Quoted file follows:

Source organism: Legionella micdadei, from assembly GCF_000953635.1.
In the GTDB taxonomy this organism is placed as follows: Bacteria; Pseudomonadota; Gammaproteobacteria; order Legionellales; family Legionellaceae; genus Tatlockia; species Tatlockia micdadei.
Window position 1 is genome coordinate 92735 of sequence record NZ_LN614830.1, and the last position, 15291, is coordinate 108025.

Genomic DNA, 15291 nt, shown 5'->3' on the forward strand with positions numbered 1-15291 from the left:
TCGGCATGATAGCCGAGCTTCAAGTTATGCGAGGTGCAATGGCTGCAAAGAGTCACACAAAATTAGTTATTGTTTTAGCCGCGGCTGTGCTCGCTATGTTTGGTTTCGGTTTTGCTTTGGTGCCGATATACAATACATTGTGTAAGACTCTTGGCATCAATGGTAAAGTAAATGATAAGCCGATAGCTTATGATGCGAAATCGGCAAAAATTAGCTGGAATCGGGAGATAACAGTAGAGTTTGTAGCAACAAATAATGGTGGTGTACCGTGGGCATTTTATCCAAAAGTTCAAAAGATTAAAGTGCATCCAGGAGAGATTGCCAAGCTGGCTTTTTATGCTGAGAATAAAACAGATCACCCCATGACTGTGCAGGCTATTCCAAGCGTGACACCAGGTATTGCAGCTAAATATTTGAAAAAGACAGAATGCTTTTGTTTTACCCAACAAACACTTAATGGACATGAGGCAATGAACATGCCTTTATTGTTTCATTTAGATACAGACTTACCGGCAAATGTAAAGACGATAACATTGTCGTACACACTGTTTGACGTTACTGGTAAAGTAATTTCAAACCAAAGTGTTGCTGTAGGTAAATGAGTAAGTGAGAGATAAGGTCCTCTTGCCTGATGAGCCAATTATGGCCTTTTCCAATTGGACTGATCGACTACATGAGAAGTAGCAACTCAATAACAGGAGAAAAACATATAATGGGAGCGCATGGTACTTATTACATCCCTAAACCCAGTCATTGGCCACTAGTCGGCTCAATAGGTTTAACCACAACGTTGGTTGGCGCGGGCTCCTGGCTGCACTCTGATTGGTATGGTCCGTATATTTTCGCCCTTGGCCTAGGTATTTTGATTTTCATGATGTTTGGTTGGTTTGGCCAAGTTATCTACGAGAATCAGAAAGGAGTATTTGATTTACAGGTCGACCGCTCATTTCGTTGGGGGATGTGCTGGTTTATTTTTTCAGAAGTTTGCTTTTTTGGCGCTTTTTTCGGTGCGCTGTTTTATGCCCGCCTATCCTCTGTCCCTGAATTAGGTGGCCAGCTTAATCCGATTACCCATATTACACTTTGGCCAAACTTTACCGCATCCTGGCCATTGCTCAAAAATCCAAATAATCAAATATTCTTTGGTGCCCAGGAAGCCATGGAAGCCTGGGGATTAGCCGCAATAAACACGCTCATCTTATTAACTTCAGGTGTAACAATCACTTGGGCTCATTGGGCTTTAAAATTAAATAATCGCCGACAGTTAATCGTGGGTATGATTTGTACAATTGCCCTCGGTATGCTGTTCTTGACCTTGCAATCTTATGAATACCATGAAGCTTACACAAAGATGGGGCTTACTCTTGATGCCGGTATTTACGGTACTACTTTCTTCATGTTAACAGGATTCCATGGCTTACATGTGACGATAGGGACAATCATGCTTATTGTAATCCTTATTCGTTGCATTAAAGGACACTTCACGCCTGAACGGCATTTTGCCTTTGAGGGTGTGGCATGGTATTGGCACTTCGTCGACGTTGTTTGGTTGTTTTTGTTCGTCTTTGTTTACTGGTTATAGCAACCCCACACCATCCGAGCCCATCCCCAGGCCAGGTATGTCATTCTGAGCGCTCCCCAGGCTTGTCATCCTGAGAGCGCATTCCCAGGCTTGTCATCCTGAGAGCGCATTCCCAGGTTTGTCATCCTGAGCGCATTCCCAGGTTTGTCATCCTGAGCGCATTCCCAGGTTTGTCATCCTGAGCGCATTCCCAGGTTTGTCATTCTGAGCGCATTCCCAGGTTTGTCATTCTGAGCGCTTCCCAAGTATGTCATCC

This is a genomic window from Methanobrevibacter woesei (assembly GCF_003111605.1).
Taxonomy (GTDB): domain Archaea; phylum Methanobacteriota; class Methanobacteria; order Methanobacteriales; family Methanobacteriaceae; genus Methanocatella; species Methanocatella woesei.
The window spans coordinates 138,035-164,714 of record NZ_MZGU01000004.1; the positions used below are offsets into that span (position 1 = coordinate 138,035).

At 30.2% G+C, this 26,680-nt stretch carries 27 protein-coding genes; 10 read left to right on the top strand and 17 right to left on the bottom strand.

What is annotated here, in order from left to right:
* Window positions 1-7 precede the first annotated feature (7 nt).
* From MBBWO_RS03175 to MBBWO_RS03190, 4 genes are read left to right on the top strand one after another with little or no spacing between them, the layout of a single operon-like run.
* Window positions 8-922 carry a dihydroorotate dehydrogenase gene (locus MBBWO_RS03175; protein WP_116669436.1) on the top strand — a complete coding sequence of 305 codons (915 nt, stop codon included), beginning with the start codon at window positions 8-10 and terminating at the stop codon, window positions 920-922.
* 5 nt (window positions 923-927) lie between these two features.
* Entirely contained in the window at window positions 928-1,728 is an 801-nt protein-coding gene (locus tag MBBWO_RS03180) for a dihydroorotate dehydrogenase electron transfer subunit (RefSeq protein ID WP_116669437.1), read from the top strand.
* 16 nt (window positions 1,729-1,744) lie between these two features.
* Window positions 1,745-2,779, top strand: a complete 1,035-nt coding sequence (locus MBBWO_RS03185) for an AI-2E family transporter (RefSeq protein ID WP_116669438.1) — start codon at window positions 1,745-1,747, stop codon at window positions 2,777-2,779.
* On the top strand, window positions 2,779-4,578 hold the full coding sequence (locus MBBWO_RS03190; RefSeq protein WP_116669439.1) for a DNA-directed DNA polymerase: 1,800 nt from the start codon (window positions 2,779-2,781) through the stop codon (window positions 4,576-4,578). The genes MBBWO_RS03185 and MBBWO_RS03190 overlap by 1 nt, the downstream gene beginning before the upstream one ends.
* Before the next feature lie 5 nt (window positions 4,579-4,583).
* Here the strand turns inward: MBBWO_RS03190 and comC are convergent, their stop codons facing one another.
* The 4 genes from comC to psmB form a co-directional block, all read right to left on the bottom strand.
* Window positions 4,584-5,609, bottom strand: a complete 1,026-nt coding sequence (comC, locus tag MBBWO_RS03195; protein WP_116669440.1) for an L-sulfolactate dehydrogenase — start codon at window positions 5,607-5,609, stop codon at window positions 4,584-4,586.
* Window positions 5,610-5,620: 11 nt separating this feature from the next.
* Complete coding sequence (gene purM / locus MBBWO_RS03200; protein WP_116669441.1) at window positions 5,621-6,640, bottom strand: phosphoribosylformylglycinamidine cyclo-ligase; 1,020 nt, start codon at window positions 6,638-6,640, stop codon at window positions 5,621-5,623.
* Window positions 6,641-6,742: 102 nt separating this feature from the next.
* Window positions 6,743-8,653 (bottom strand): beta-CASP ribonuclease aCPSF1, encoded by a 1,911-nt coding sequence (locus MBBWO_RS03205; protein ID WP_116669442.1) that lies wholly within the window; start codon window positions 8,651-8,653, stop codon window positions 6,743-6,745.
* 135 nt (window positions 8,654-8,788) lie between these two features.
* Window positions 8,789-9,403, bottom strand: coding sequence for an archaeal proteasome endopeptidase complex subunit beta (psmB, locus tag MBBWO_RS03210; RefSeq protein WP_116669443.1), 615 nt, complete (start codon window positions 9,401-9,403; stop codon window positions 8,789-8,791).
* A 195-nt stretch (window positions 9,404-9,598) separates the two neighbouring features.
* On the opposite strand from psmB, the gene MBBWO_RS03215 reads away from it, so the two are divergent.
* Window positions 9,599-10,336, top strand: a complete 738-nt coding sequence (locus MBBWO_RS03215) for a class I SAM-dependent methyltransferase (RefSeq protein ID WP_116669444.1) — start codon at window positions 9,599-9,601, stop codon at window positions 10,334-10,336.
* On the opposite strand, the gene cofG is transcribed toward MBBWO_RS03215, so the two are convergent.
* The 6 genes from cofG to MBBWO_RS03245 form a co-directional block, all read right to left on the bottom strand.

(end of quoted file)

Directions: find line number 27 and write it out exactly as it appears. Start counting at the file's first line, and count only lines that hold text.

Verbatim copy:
* 135 nt (window positions 8,654-8,788) lie between these two features.